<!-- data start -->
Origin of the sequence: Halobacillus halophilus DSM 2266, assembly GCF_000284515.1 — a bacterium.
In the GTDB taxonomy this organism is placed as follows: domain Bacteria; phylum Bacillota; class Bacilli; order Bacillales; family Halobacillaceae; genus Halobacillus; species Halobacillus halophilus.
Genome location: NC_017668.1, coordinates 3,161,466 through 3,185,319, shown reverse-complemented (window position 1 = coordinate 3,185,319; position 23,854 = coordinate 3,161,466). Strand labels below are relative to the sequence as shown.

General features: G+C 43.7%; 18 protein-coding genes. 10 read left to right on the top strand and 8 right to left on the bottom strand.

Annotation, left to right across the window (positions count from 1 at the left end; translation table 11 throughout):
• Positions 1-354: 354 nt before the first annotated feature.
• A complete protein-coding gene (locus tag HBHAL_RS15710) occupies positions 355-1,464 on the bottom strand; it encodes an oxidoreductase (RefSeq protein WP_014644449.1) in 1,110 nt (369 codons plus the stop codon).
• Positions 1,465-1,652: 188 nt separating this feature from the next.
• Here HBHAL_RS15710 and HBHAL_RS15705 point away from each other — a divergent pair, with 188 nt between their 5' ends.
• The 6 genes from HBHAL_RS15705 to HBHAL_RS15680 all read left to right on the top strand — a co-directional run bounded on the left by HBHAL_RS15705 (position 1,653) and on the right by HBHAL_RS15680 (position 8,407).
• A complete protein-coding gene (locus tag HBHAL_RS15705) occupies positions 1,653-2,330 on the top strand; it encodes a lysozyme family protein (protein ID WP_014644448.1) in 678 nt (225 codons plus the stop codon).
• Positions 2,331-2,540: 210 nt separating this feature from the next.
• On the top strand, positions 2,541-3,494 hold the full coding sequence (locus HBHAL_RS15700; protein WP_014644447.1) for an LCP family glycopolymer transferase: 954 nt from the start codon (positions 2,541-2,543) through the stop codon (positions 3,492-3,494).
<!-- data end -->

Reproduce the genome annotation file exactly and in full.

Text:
Origin of the sequence: Halobacillus halophilus DSM 2266, assembly GCF_000284515.1 — a bacterium.
In the GTDB taxonomy this organism is placed as follows: domain Bacteria; phylum Bacillota; class Bacilli; order Bacillales; family Halobacillaceae; genus Halobacillus; species Halobacillus halophilus.
Genome location: NC_017668.1, coordinates 3,161,466 through 3,185,319, shown reverse-complemented (window position 1 = coordinate 3,185,319; position 23,854 = coordinate 3,161,466). Strand labels below are relative to the sequence as shown.

General features: G+C 43.7%; 18 protein-coding genes. 10 read left to right on the top strand and 8 right to left on the bottom strand.

Annotation, left to right across the window (positions count from 1 at the left end; translation table 11 throughout):
• Positions 1-354: 354 nt before the first annotated feature.
• A complete protein-coding gene (locus tag HBHAL_RS15710) occupies positions 355-1,464 on the bottom strand; it encodes an oxidoreductase (RefSeq protein WP_014644449.1) in 1,110 nt (369 codons plus the stop codon).
• Positions 1,465-1,652: 188 nt separating this feature from the next.
• Here HBHAL_RS15710 and HBHAL_RS15705 point away from each other — a divergent pair, with 188 nt between their 5' ends.
• The 6 genes from HBHAL_RS15705 to HBHAL_RS15680 all read left to right on the top strand — a co-directional run bounded on the left by HBHAL_RS15705 (position 1,653) and on the right by HBHAL_RS15680 (position 8,407).
• A complete protein-coding gene (locus tag HBHAL_RS15705) occupies positions 1,653-2,330 on the top strand; it encodes a lysozyme family protein (protein ID WP_014644448.1) in 678 nt (225 codons plus the stop codon).
• Positions 2,331-2,540: 210 nt separating this feature from the next.
• On the top strand, positions 2,541-3,494 hold the full coding sequence (locus HBHAL_RS15700; protein WP_014644447.1) for an LCP family glycopolymer transferase: 954 nt from the start codon (positions 2,541-2,543) through the stop codon (positions 3,492-3,494).